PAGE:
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Change Circles: Inclusive Dialogue, part 2

  • 24 April 2013
  • Posted by Marcella Bremer

In my earlier blog post I discussed how to use Change Circles for Organization Development and Change. We discussed Scharmer’s 3 levels of conversation that determine innovation and organizational performance: Downloading, Debate and Dialogue. Let’s continue with an example of organization development through dialogue and change circles.

Practicing Dialogue

One of the organizations I was working with, decided to start its development in change circles by doing a one-day workshop on Dialogue and Feedback with each circle. This would help them practice because their current culture is far away from dialogue.

Profile of a library

They have an internally focused culture based on the people-oriented Clan Culture type and the process-oriented Hierarchy Culture type in OCAI’s Competing Values Framework.

Until recently, they didn’t need an external focus to service their customers and anticipate global, digital developments that cause a revolution in their work. But to succeed in the future, they need to move to this right-hand side of the framework...

One of their shared behaviors (a dark side of too much Clan Culture) is keeping it nice and not speaking your mind in public or in meetings – but instead: complain and gossip in the hallways (Scharmer’s Talking Nice – level 1 conversation – “Silence”). Talking about people, not talking to people. So they are swamped with meetings that are mostly rituals – because they don’t really talk things through and thus they don’t achieve inspired action.

The other dominant behavior seems to derive from the dark side of over-stressed Hierarchy Culture: they need to get things done, so when people don’t act or keep complaining, executives and team leaders use their position power. They start to “push and pull” people, have disciplinary one-on-ones and push during decision-making meetings. The managing team erupts into fierce debate every now and then and the best debater wins the battle – which doesn’t mean that the best decision is made. The former CEO was kind of a bully – and employees still project this image unto the current executives. They don’t trust leaders and fear them. This is Scharmer’s Talking Tough – level 2 conversation – “Violence”).

Personal and collective learning: Dialogue

Both level 1 and 2 conversation levels will not help to build trust and safety, which are required to reach true consensus and alignment towards a new, emerging reality of a 24/7 high service organization. They need to develop a level 3 conversation: a dialogue throughout the organization to reach consensus and to empower and include employees to make a change…. But that’s not easy because many employees don’t trust leadership and are afraid. Many people also suffer from cynism (change fatigue) and they’ve had patronizing leaders for years (keeping them small and into a “victim” story where “they” – the management – are the bad guys).

The managing team decided to start with a one-day workshop to start each change circle. This way, all employees reflect on their attitude, learn how to do dialogue and practice the skill to give and receive feedback – which would change the organization’s culture once enough people would do it. Giving and receiving feedback is probably the new behavior that will make the biggest difference in the organization.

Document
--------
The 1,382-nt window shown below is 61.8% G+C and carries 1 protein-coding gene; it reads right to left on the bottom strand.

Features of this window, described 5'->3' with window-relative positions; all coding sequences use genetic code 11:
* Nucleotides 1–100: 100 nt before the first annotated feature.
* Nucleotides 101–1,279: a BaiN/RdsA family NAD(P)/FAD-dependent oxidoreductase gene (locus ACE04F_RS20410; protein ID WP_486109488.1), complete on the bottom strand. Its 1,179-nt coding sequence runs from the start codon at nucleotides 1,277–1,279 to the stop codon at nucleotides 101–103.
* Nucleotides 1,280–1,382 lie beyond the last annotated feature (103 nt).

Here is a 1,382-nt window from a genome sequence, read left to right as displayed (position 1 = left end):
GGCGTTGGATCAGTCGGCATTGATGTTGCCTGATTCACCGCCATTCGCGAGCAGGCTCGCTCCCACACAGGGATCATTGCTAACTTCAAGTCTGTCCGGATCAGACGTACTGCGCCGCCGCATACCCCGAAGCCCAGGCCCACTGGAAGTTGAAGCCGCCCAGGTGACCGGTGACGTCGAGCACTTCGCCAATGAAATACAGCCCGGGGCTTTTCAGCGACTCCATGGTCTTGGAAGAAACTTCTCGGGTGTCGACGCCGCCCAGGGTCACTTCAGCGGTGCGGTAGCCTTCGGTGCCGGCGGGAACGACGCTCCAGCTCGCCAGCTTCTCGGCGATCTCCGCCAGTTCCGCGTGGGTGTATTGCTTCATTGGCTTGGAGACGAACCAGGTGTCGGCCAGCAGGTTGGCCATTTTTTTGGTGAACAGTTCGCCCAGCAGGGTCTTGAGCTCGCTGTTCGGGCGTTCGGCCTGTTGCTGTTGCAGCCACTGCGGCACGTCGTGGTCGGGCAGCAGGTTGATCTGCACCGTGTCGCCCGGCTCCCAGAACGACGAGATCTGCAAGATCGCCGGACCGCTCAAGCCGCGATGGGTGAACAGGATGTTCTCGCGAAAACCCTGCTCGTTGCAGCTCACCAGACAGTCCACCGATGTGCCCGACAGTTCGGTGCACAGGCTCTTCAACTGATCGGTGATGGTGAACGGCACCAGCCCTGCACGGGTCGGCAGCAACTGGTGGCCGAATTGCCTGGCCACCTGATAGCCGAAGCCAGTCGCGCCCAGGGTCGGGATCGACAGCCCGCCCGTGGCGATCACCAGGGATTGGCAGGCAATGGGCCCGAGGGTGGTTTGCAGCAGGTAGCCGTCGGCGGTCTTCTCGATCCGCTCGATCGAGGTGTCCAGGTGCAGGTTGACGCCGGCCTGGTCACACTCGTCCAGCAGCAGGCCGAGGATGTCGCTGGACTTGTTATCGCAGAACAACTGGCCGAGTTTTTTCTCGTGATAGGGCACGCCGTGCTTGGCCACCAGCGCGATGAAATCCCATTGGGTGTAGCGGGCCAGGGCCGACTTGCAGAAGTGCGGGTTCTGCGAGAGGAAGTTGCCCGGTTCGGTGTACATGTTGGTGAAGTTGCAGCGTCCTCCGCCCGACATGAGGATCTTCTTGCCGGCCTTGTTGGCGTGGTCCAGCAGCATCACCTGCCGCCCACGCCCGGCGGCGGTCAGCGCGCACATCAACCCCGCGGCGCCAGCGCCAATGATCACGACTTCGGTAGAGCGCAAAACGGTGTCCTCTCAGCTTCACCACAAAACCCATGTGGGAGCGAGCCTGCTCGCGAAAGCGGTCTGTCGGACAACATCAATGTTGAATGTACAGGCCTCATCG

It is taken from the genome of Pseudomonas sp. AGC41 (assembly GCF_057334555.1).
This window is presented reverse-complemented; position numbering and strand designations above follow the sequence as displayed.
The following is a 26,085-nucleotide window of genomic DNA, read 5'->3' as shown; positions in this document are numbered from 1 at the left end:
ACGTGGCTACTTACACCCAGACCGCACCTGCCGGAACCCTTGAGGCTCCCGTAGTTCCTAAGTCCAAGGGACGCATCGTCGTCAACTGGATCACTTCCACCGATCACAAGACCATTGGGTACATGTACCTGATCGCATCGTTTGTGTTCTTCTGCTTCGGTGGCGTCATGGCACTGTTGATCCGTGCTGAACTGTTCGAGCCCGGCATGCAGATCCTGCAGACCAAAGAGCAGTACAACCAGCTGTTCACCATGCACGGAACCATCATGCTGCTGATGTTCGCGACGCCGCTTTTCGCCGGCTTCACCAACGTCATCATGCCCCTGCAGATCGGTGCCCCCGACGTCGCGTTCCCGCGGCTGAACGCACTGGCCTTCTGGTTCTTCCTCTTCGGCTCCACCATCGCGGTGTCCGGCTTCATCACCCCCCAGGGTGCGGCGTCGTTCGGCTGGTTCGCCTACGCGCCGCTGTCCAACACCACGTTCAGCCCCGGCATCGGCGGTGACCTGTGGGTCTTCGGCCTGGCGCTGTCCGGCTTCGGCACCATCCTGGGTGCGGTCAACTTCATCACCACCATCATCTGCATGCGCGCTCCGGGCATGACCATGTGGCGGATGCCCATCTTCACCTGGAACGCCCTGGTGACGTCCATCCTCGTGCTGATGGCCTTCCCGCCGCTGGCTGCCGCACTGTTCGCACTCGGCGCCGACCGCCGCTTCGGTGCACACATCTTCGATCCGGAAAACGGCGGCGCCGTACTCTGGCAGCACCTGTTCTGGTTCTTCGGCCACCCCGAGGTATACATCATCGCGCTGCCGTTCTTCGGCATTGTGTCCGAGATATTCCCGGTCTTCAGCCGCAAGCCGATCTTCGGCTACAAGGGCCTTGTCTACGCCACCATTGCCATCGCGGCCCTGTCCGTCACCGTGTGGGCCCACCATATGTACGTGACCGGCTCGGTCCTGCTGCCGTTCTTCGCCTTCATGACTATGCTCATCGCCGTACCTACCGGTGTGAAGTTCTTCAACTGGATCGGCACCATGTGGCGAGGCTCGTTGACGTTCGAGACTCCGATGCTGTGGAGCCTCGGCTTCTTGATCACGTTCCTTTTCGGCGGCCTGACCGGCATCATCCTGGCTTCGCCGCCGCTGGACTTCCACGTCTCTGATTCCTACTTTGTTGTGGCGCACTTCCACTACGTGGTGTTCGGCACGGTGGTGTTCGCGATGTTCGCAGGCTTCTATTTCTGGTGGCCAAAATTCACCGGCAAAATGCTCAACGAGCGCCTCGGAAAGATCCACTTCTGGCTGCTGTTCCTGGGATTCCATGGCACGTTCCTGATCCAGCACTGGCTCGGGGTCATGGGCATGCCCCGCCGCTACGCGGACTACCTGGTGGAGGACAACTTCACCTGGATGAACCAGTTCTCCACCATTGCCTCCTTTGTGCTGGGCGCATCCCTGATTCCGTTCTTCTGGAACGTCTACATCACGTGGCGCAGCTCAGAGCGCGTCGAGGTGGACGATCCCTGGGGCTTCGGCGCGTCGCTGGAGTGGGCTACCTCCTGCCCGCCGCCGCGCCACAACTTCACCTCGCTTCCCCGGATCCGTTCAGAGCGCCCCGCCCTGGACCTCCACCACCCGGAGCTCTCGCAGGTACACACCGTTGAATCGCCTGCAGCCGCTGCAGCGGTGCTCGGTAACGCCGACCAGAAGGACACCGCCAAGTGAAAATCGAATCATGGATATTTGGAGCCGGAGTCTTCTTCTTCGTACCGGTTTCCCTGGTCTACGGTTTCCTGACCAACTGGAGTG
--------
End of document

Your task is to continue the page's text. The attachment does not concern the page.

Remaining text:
Open mind: Observations versus Interpretations

The workshop contained a model to help people see their fears and inner critic – and to build their courage to protect themselves from being hurt. We also included exercises that helped people see how they differed and how to respect those individual viewpoints.

We practiced the difference between perceiving and judging. We practiced to see what was an observation of a fact - as opposed to what was our interpretation, a projection, an expectation or prejudice. “I noticed you were late this morning” is an observation. “You have a lousy work ethic” is an interpretation.

We trained to be calm and see what this moment was presenting, then respond mindfully, using dialogue techniques. All the while, the circle of trusted colleagues formed a dialogue circle and more and more people spoke their minds.

World Cafe and ongoing Circles

This one day was a great practice, but the proof of the pudding is in Doing it “in real life” and Persistence. The circles will meet again to discuss progress and to practice and support each other. People decided to coach one another and get together with a coworker to practice situations and solve difficulties. But they were still doubtful about the executives. Would the managing team really apply this? Would they be open to feedback and genuine dialogue?

To build trust, to see the whole system (instead of your own team and circle only) and practice the “new openness and dialogue”, we’re planning a world café session. Everyone will meet in small café tables (4-5 persons) for 3 rounds of dialogue with different people each round, to have a dialogue about how to better work together across all levels and teams and how to serve the clients better, including everyone’s contribution. Together, they will focus on how to shift their culture to the right-hand side of the culture types. They work towards an external focus, towards being open-minded, and becoming more innovative, responsive, creative and competitive. This inclusive dialogue is essential to help their system gain trust and change together.

Marcella Bremer MScBA